The limitation of liability and indemnification provisions in our Amended and Restated Certificate of Incorporation may discourage stockholders from bringing a lawsuit against directors for breach of their fiduciary duties. They may also reduce the likelihood of derivative litigation against directors and officers, even though an action, if successful, might provide a benefit to us and our stockholders. Our results of operations and financial condition may be harmed to the extent we pay the costs of settlement and damage awards against directors and officers pursuant to these indemnification provisions.

 

Insofar as indemnification for liabilities arising under the Securities Act may be permitted to directors, officers or persons controlling us, we have been informed that, in the opinion of the SEC, such indemnification is against public policy as expressed in the Securities Act and is therefore unenforceable.

 

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Board of Directors Vacancies

 

Our Bylaws authorize only our Board of Directors to fill vacant directorships, including newly created seats.

 

No Cumulative Voting. The Delaware General Corporation Law provides that stockholders are not entitled to cumulate votes in the election of directors unless a corporation's certificate of incorporation provides otherwise. Our Amended and Restated Certificate of Incorporation does not provide for cumulative voting.

 

Choice of Forum

 

Our certificate of incorporation provides that unless we consent in writing to the selection of an alternative forum, to the fullest extent permitted by law, all Internal Corporate Claims (as defined therein) shall be brought solely and exclusively in the Court of Chancery of the State of Delaware (or, if such court does not have jurisdiction, the Superior Court of the State of Delaware, or, if such other court does not have jurisdiction, the United States District Court for the District of Delaware).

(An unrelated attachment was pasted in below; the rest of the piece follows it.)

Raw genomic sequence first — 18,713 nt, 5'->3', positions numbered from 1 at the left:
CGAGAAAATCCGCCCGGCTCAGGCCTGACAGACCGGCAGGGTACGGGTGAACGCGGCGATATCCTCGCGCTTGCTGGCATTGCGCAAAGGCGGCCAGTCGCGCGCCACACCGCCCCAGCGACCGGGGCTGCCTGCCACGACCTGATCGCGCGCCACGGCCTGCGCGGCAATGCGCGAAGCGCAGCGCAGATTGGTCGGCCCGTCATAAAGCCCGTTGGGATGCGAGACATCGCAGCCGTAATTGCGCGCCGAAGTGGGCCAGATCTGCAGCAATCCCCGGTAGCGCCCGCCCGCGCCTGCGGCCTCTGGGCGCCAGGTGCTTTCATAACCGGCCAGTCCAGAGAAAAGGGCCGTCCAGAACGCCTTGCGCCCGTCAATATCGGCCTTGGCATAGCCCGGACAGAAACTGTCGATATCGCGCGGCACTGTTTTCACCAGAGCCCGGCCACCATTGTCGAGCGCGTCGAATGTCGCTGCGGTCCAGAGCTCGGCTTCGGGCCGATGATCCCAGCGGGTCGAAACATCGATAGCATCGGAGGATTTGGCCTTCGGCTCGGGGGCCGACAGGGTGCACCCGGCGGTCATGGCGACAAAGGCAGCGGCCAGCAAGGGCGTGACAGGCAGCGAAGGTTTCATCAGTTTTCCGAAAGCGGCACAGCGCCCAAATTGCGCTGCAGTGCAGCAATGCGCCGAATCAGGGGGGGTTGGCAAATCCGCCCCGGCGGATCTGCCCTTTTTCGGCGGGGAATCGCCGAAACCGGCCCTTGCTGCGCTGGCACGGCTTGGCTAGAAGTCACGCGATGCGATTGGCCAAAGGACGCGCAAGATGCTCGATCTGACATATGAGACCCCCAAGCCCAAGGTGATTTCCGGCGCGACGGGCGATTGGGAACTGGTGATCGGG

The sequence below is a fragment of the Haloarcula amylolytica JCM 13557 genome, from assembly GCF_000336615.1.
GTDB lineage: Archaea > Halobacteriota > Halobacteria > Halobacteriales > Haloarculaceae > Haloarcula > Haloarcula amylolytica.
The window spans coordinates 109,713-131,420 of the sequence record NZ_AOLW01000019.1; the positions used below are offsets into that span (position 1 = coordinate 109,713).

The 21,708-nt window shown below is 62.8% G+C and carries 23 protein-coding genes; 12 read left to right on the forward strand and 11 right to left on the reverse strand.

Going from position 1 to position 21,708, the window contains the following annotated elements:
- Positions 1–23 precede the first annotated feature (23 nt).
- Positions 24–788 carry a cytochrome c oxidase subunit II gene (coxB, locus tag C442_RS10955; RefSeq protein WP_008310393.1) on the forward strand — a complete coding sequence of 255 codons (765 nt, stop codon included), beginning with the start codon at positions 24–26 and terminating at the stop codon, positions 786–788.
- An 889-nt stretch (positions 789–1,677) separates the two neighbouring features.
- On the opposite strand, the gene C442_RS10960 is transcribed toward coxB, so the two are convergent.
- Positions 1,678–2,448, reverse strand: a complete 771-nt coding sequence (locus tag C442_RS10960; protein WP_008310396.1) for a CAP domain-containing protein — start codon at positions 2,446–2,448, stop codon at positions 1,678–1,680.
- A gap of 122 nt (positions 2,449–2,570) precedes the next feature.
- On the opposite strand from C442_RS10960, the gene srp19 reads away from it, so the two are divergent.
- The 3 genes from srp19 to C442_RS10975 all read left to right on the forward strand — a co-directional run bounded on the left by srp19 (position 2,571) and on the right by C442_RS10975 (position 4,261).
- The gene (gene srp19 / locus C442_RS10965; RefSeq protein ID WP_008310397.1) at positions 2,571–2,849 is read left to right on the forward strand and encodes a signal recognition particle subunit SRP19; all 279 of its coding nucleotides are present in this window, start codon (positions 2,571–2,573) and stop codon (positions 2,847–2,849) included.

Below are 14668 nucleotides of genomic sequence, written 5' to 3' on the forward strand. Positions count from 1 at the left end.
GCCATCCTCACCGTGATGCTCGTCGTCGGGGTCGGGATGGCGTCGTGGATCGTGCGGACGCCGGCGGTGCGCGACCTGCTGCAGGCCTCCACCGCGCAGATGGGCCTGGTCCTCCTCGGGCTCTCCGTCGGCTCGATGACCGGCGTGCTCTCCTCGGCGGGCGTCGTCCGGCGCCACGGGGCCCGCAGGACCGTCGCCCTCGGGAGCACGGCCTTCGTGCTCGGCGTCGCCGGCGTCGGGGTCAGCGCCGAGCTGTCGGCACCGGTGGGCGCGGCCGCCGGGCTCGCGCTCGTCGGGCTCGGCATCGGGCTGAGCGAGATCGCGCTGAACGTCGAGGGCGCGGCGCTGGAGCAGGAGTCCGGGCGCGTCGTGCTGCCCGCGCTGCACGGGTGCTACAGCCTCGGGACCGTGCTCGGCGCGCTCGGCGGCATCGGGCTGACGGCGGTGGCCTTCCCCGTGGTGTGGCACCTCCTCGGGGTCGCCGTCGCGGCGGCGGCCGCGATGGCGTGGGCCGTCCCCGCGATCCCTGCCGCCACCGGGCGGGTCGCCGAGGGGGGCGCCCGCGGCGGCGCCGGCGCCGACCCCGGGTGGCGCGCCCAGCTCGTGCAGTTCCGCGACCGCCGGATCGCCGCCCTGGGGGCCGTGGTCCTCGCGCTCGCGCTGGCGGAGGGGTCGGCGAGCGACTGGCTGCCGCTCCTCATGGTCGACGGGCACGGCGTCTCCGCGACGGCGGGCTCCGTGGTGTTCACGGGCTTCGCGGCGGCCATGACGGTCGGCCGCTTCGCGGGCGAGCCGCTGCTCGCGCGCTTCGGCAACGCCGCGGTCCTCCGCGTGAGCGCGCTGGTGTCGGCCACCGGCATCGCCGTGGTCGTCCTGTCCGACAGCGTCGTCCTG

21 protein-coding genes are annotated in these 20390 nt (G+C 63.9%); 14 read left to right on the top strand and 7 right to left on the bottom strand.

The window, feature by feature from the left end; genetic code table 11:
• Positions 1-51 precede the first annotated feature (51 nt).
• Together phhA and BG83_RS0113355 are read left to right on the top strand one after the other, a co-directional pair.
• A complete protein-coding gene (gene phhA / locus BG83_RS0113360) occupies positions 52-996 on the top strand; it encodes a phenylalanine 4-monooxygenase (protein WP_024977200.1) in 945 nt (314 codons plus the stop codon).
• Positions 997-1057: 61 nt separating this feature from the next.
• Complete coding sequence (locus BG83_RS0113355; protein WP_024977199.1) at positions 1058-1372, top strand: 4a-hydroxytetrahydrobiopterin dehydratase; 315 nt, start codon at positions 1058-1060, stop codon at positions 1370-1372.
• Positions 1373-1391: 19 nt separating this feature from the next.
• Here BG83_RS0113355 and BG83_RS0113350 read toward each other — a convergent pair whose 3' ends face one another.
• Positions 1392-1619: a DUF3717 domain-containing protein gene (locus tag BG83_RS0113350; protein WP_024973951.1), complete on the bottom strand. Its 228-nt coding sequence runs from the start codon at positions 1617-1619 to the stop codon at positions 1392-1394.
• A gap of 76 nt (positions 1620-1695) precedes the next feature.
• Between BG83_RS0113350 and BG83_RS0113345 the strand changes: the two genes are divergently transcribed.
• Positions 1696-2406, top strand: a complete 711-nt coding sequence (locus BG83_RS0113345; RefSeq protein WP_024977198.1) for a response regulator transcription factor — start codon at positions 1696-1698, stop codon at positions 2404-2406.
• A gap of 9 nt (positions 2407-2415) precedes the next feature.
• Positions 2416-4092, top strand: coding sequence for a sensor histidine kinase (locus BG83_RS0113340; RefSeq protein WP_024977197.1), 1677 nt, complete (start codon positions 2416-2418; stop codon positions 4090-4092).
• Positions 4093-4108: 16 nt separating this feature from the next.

A Delaware corporation is allowed to mandate in its corporate governance documents a chosen forum for the resolution of state law based shareholder class actions, derivative suits and other intra-corporate disputes.

 

The exclusive forum provision would not apply to suits brought to enforce any liability or duty created by the Securities Act or the Exchange Act or other federal securities laws for which there is exclusive federal or concurrent federal and state jurisdiction. To the extent that any such claims may be based upon federal law claims, Section 27 of the Exchange Act creates exclusive federal jurisdiction over all suits brought to enforce any duty or liability created by the Exchange Act or the rules and regulations thereunder. Furthermore, Section 22 of the Securities Act creates concurrent jurisdiction for federal and state courts over all suits brought to enforce any duty or liability created by the Securities Act or the rules and regulations thereunder. Although our certificate contains the choice of forum provision described above, it is possible that a court could rule that such a provision is inapplicable for a particular claim or action or that such provision is unenforceable.

 

The Company’s management believes limiting state law based claims to Delaware will provide the most appropriate outcomes as the risk of another forum misapplying Delaware law is avoided. Delaware courts have a well-developed body of case law and limiting the forum will preclude costly and duplicative litigation and avoids the risk of inconsistent outcomes. Additionally, Delaware Chancery Courts can typically resolve disputes on an accelerated schedule when compared to other forums.

 

While management believes limiting the forum for state law based claims is a benefit, shareholders could be inconvenienced by not being able to bring a state law based action in another forum they find favorable.